In this week’s Pearls of Wisdom blog post, meet 3X cancer survivor and 2X co-survivor, Greg Pierce. Greg is the Community Manager for cancer support site WhatNext. He is involved in the American Cancer Society’s Heroes of Hope program and Rely for Life. He plays with his band Storm Angels to raise money for cancer research and individuals impacted by cancer. Hear from Greg about his fights with cancer and how his experiences inspired him to give back.
In 1988 while at a routine doctor’s visit for allergies, the doc asks, “How long have you had that lump in your neck?” This was the beginning of my 27 year journey with cancer.This lump that I didn’t even know I had turned out to be Hodgkin’s disease. After two years of treatment that included seven operations, chemotherapy, radiation, stays in the hospital, one relapse, and more chemotherapy, my oncologist finally says, “We think you’re in good shape.” After these first two bouts with cancer, I was lucky enough to stay clean and cancer free for 18 years.
A little over six years ago, I woke up one morning and felt a sore spot behind my ear. I knew what this was. Only it was a different kind this time, squamous cell carcinoma of the tonsil. Who ever heard of a malignant tonsil? Here we go again, I thought. This time included two very painful operations, a tonsillectomy (a souped-up version where they cut a hole in your throat) then a radical neck dissection, and, oh yeah, a colonoscopy to take out precancerous polyps. Radiation came next, and it appears to have done the job.
After 6 years, I am still cancer free. My biggest issue since treatment has been fighting all the side effects. I lost all my teeth due to the lingering side effects of radiation. The radiation killed my saliva glands, and dry mouth=teeth gone. All my teeth had to be surgically removed due to the risk of getting osteoradionecrosis, a condition where the gums will not heal after tooth extraction, due to previous radiation. I was fortunate enough to make it through this without that issue. The doctors and nurses at Vanderbilt University Medical Center have taken great care of me.
Another side effect of the radiation was an occluded carotid artery in the right side of my neck that caused me to have a TIA (mini-stroke) 2 years ago. Cancer, it’s the gift that just keeps on giving. I had to have stents put in my neck to keep the blood flowing to my brain. So far, that has kept me in good shape!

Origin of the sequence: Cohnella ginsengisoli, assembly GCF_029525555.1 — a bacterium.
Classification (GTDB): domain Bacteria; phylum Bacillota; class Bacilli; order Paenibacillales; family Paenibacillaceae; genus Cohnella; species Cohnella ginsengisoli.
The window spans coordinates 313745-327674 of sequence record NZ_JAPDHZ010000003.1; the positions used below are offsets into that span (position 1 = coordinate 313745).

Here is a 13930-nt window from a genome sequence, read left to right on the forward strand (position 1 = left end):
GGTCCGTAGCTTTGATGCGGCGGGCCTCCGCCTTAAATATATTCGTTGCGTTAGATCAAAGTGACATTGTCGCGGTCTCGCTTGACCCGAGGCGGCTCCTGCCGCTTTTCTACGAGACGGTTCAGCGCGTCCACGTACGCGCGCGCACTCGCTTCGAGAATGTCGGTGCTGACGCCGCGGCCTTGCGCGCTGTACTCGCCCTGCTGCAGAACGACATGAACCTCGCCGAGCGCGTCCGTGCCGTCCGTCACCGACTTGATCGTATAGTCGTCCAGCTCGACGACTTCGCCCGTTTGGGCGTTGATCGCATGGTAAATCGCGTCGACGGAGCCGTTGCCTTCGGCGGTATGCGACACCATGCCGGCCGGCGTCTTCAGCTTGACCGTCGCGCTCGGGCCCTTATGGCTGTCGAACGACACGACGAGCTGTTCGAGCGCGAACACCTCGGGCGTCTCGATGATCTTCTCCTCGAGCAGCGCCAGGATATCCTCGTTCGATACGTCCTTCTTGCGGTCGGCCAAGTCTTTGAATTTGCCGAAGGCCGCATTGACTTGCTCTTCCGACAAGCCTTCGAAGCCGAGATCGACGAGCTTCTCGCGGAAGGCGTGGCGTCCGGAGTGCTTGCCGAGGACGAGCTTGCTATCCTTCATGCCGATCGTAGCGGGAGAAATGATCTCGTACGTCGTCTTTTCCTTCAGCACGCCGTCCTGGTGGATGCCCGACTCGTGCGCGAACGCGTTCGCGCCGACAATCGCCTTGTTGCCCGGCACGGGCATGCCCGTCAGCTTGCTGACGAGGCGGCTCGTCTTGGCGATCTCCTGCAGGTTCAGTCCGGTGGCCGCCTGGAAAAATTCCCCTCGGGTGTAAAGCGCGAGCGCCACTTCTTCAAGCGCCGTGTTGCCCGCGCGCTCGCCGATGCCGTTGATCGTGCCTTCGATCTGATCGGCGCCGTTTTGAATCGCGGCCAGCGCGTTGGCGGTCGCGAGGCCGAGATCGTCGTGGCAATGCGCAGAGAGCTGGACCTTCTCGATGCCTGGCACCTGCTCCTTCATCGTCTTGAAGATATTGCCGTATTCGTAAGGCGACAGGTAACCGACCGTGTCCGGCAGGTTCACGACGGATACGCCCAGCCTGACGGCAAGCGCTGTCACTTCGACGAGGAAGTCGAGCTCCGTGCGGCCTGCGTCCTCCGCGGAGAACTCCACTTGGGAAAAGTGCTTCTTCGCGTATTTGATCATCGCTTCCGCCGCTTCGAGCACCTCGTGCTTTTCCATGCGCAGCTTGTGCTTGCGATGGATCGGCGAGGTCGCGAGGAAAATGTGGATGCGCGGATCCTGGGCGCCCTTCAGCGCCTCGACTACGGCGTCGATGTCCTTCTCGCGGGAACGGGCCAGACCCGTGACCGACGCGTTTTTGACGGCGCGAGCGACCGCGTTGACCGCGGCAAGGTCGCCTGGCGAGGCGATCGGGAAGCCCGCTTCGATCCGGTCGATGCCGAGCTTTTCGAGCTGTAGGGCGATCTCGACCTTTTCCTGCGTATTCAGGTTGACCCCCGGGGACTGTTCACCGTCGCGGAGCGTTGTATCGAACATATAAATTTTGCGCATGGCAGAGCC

Other side effects that I still deal with every day include neuropathy, chemo brain, soreness, aches and pains, chronic cramps in my neck from the surgery, and difficulty swallowing due to surgery and radiation. But, all of these side effects are just the price I pay to still be here today. I often say that while having cancer three times was no fun, and the side effects of treatment and surgery over 27 years have taken their toll, it’s still better than the ONE side effect from not doing anything about your cancer and not fighting back death. I don’t care to meet that side effect just yet!
As it turns out, attacking me three times wasn’t good enough for cancer. While taking my father to his routine doctor’s visits eighteen years ago, we learned he had prostate cancer. The doctors told us, “Don’t worry. It will never get you. You’ll die of something else long before the prostate cancer gets you.” The doctors were wrong. We watched him slowly drift away in 2010.
Two months after putting Dad to rest, we take Mom to the doctor to find out her persistent cough was an inoperable lung tumor.We watched her follow in Dad’s footsteps, slowly withering away. Lung cancer took her on January 4, 2011 about 10 months after Dad passed away.
I can take cancer hitting me once, twice, even three times. I can take it. I feel certain my diagnoses have been harder on my dear, sweet wife of 35 years than they was on me. With Donna by my side, I made it through. However, after cancer took Mom and Dad in the same year, I feel like it’s time to fight back.
Donna and I are active supporters of Relay for Life of Henry County in Paris, TN and continue to do what we can to raise money for research and patient/survivor benefits and programs. I can’t write a big enough check to give scientists enough funding to find a cure, but I can play music fairly well. I play in a band called Storm Angels.Cancer has touched all of us in the band either directly or through a family member. We are all committed to helping the cause in the fight against cancer. We have played at benefits to support Relay For Life and individuals touched by cancer. We are proud to do it! The Storm Angels will play another benefit for Henry County’s Relay For Life on May 16, 2015 at Meo Mio’s Cajun Seafood Restaurant at Paris Landing. The event is called Ribs, Ridin’ & Rockin’ for Relay. Visit the Facebook page for more information about the event.
I am honored to be a Hero of Hope speaker for the American Cancer Society. I routinely speak to groups that are involved with Relay for Life and individuals that have been impacted by cancer. I personally benefited from the programs and research provided by the American Cancer Society and the research done at Vanderbilt University Medical Center. Donna and I are happy to help raise money for more research. Who knows? The next $1,000.00 may be what it takes to find the cure.
Two years ago, I became the Community Mgr./ Social Media Mgr. for the cancer support site WhatNext. The site helps cancer survivors get through their diagnosis, treatment, and side effects of cancer. I spend many hours a day helping those who are in search of information and support.
My message to anyone recently diagnosed with cancer stay calm, research your cancer, ask questions of your medical team, be your own advocate, and above all, stay positive and never give up!